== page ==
What is Henna?

From left to right: the henna plant (lawsonia inermis); henna powder; henna paste; application.

From left to right: the henna plant (lawsonia inermis); henna powder; henna paste; application.

Henna is a several-thousand year old art with diversified traditions throughout Southwest Asia, the Middle East and Northern Africa.

Originally from Persia, the natural dye within the leaves of the henna plant (lawsonia inermis) was used by various cultures for traditions including birth, coming of age, marriage and death.

The henna plant itself is a hardy little shrub that thrives in hot, arid climates. The leaves are harvested once or twice a year, after the heavy rains, and left to dry completely. The leaves are then ground into a fine powder to preserve the dye within.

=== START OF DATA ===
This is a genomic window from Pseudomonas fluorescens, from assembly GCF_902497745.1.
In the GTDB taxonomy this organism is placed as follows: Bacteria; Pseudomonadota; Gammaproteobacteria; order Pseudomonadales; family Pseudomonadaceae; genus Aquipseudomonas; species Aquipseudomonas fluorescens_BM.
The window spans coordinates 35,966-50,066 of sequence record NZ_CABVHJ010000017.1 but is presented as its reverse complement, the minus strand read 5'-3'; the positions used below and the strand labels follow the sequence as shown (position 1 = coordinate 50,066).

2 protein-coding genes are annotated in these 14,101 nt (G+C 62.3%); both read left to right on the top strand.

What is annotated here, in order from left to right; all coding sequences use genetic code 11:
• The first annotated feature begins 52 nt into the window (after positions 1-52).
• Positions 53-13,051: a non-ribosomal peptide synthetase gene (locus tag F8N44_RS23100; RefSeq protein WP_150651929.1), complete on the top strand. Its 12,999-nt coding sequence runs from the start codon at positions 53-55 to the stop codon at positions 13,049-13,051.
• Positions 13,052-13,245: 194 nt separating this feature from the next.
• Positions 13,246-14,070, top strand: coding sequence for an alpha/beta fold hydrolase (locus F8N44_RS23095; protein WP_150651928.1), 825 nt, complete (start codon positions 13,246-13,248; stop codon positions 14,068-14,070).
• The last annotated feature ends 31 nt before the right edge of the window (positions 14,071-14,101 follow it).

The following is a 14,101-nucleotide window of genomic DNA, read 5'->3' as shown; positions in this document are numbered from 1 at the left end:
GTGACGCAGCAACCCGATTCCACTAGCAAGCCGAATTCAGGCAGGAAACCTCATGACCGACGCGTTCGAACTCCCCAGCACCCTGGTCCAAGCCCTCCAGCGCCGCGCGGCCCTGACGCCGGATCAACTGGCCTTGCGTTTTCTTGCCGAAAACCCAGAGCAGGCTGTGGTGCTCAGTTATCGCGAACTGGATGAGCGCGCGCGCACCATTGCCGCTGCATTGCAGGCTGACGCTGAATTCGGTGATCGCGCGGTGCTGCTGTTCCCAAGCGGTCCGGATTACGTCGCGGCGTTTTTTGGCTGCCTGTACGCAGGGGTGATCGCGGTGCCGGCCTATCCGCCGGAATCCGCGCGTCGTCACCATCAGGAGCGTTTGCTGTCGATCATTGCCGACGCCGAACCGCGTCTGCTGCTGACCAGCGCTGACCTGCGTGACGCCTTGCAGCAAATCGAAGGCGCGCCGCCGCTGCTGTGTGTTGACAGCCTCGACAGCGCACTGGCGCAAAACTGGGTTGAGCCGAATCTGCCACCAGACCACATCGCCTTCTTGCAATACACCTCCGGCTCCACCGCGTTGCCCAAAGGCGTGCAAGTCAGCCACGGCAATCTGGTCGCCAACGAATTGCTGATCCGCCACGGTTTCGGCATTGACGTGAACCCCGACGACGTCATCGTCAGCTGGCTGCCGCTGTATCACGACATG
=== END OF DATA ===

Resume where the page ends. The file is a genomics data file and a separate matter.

Henna powder is mixed with a few ingredients, including lemon juice, to encourage the dye to release. Henna paste is then applied to the skin (staining it from 3 days to 5 weeks), hair, fingernails, natural fabrics (eg. cotton, silk) and leather.

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